Our gut feeling doesn’t see straight

Because our personal perspective on the business is not as accurate as we would all like to believe, we need data. Cold, hard, heartless data.

What’s the real cost for your billing system?

Sign of the Past Is This Abandoned Gasoline Pump with a Price of 29.9 Cents Per Gallon. The Cost of Fuel Has Made Such a Reoccurrence Nothing But a Dream. The Gas Pump Was Photographed at 04/1974

When shopping for a time and billling system, we tend to compare licence costs only, and we forget about the total cost of ownership for a solution.

Beyond paying for a software licence, we should also look at what is required for implementation, training, and hardware needs.

More than that, we should also look beyond the dollar costs and examine the time that needs to be invested in the new solution to make it operational. This is essential to compute the total cost of ownership. And wihtout the cost of onwership, it would be impossible for us to know the return on our investment.

Let’s look at Abak, for a team of 5:

  • Yearly licence, including accounting integration: $ 660
  • Training, 15 hours, web-based: $ 1400
  • Implementation: done during and between training session by the client themselves. The time required depends on the management choices made by the clients. It usually takes about 5 days of work (40 hours) to get Abak up and running. However, most of our clients don’t stop their business for a week or two to get their time and billing system implemented, they will do it part time, which can bring implementation delays upwards of one month.
  • Hardware and software: a basic windows workstation is fine for users, and windows server with Microsoft SQL Express will run Abak’s server.

As you can see, Abak’s hardware and software needs are on the light side. However, there is no skirting the implementation and configuration work. When choosing a time and billing, we should beware of solution providers that promise implementation within a few hours.

As for Abak, we prefer to present a realistic picture of the resources needed to get the most out of our time and billing system, rather than over promise and end up with unhappy customers.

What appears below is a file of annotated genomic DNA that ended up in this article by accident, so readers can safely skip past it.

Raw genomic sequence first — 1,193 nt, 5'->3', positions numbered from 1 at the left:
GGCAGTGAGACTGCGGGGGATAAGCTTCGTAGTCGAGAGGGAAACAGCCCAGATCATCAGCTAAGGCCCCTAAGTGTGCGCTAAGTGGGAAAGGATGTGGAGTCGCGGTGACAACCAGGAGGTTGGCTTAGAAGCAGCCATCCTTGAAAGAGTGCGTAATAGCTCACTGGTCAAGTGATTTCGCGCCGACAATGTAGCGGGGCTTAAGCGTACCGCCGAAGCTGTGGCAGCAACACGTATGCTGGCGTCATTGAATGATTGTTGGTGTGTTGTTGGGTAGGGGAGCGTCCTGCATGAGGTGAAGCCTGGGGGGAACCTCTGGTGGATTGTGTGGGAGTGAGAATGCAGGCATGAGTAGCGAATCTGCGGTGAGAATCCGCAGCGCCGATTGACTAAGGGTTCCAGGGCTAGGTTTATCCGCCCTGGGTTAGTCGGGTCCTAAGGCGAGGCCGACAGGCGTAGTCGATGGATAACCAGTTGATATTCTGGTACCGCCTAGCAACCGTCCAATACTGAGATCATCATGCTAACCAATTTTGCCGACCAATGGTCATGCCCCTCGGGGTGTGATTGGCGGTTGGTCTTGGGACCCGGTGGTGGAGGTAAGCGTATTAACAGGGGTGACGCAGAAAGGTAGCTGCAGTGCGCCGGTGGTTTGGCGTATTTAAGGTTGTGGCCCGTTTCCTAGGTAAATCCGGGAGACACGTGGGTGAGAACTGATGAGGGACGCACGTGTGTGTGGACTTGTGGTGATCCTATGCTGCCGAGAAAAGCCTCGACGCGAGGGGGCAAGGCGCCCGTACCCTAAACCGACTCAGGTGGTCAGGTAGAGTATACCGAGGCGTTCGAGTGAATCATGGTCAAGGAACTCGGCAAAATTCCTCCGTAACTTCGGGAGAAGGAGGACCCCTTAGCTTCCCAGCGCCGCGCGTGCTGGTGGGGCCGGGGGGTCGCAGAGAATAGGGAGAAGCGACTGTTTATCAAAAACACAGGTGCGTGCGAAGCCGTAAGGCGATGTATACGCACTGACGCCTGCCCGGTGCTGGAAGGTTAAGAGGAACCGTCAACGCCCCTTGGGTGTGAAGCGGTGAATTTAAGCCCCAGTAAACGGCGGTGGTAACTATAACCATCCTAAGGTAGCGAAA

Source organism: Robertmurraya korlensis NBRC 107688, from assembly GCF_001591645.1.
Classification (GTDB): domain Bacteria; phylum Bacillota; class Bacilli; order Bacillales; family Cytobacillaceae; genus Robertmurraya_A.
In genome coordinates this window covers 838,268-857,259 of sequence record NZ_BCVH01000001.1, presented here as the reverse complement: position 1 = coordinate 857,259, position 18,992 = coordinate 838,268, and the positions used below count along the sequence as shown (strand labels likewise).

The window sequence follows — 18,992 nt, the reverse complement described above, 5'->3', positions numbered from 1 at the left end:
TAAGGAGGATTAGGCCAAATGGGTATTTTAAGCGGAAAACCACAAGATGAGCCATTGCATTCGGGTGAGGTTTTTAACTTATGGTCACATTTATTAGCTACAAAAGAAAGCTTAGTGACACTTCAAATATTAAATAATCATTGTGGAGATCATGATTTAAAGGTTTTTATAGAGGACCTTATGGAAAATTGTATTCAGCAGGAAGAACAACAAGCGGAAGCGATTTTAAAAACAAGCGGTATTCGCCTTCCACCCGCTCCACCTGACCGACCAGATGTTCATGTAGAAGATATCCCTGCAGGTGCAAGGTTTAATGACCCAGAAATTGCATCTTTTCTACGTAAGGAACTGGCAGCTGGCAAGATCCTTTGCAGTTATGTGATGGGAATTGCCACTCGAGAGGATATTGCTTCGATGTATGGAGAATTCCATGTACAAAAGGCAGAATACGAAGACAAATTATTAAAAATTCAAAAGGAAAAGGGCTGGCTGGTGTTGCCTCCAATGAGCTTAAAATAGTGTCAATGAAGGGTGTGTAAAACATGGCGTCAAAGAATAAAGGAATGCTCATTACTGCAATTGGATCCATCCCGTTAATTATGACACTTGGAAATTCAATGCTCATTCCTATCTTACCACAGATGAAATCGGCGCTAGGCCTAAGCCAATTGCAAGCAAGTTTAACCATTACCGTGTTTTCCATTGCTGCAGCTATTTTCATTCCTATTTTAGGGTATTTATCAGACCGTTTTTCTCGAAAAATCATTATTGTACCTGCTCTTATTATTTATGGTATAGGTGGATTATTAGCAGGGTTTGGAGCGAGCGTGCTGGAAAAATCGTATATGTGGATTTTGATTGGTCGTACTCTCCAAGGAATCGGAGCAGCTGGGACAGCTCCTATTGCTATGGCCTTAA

What do you think?

Announcing November’s AbaKast: Reports!

Abak Software LogoAbaKast training sessions are webcasts for small groups of Abak users, where we’ll focus on a specific part of our time and billing software.

In November, we’ll talk about reports! Abak’s reporting engine is quite powerful and flexible. We can export information to PDF, Word, or Excel.

During November’s AbaKast session, we’ll explore how to create, customize and export reports from Abak. We’ll also cover our little-known but super-powerful feature, the pivot reports (formerly known as dashboards).

AbaKast 102: Efficient reporting

Tuesday, November 16
1h30 – 3h30pm, Eastern Time

Only 99$

Register here!

Become a master of reporting:

  • Standard reports
  • Custom reports
  • Parameters
  • Dashboard reporting

Time and Billing doesn’t have to hurt


No one likes to fill out their time sheets. No one likes to do their invoicing at the end of the month.

Yet, everyone likes a paycheck, no?

Then, why are time and billing processes so painful? Why are we so opposed to logging our time, or asking out clients for money? It’s all in the mindset. à

Many of us are uncomfortable with the idea of reporting to someone else. Logging out time feels like an evaluation, a justification of our work. The process is a little different for invoicing our clients: we often feel uncomfortable sending a big bill to a client, as our work was not worth the amount printed at the bottom of the page. When it comes to billing, there is a component of self-confidence that is touched.

Let’s say it together: we’re worth the money!

We’re worth the money our clients pay us. If we are proud of the work we’ve done, we should be proud of the invoice that comes with it! If we feel that we’ve done a good week of work, we should feel good about filling out our timesheet!

Make time and billing easier

Timesheets and billing can be made easier with the right system for our needs. Whether it’s a mobile app or a desktop system, connecting the work we’ve done automatically to the clients we bill will not only save time, but also grief at the end of the month.